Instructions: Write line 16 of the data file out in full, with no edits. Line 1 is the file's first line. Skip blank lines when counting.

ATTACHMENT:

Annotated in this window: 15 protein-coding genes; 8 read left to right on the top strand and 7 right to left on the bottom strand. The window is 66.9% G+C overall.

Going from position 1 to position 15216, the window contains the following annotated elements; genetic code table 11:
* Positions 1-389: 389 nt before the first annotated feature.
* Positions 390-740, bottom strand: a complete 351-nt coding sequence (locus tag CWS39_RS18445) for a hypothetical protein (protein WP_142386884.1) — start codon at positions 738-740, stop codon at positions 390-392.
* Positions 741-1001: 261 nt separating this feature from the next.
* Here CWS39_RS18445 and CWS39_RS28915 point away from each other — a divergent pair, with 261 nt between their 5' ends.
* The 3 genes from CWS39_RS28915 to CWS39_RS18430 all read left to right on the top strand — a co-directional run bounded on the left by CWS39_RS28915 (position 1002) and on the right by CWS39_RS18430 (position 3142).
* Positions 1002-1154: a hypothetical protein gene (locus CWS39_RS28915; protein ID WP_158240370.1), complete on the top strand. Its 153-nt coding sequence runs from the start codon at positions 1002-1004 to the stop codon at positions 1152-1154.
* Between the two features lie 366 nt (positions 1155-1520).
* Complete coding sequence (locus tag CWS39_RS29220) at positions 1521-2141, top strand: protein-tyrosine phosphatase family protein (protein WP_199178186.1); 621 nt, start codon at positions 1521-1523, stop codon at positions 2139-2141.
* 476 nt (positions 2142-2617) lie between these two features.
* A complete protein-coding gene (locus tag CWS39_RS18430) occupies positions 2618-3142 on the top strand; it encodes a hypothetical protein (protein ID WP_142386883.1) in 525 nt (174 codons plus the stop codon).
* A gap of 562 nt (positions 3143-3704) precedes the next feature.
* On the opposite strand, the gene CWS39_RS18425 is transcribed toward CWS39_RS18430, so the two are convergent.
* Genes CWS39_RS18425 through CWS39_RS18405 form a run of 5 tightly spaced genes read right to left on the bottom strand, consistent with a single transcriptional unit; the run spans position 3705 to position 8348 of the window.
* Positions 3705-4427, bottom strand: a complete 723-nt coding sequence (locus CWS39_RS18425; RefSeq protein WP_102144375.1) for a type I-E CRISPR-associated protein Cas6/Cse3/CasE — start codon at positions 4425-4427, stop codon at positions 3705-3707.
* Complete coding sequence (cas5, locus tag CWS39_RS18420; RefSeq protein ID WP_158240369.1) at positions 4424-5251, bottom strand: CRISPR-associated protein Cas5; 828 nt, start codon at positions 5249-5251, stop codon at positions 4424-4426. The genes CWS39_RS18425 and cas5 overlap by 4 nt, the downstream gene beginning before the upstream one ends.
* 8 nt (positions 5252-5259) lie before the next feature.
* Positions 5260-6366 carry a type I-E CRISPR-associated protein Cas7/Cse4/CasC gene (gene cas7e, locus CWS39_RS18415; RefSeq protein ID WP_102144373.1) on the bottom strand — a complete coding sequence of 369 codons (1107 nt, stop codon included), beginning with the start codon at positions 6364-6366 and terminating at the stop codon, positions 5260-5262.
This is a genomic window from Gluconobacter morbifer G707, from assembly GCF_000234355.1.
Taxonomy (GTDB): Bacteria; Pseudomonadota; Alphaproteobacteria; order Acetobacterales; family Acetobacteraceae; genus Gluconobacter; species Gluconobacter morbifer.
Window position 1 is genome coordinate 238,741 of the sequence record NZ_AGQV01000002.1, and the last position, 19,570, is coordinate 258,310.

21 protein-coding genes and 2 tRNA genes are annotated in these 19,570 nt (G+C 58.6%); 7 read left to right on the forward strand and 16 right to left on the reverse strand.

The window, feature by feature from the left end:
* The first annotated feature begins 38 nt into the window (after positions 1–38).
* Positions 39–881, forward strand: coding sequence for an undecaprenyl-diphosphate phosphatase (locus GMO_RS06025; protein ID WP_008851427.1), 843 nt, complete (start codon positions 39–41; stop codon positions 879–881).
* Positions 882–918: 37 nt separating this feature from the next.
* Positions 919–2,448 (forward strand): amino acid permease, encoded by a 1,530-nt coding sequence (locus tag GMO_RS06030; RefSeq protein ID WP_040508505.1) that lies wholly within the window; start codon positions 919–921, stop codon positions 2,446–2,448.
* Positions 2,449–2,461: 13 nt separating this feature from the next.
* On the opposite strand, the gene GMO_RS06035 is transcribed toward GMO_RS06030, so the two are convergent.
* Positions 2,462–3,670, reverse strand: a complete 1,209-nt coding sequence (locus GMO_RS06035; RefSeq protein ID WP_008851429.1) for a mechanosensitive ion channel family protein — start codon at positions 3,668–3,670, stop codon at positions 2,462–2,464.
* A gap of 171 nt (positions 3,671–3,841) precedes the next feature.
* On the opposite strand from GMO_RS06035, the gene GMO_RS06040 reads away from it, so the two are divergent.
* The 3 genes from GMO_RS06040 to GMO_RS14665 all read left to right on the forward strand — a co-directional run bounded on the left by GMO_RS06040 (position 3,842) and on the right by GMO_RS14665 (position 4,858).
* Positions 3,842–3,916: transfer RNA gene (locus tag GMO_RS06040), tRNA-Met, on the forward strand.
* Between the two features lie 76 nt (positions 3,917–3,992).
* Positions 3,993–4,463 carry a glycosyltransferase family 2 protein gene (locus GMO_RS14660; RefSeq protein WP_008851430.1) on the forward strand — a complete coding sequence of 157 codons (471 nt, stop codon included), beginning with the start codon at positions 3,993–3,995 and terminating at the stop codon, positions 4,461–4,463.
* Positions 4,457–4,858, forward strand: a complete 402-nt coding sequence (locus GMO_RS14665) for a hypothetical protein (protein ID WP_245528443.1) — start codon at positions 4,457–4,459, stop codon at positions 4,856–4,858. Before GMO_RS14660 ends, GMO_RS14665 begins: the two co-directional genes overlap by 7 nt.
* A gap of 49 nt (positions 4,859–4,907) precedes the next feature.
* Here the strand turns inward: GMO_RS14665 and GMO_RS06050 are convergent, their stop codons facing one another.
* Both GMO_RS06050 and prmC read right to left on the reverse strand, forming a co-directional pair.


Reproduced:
* Positions 3705-4427, bottom strand: a complete 723-nt coding sequence (locus CWS39_RS18425; RefSeq protein WP_102144375.1) for a type I-E CRISPR-associated protein Cas6/Cse3/CasE — start codon at positions 4425-4427, stop codon at positions 3705-3707.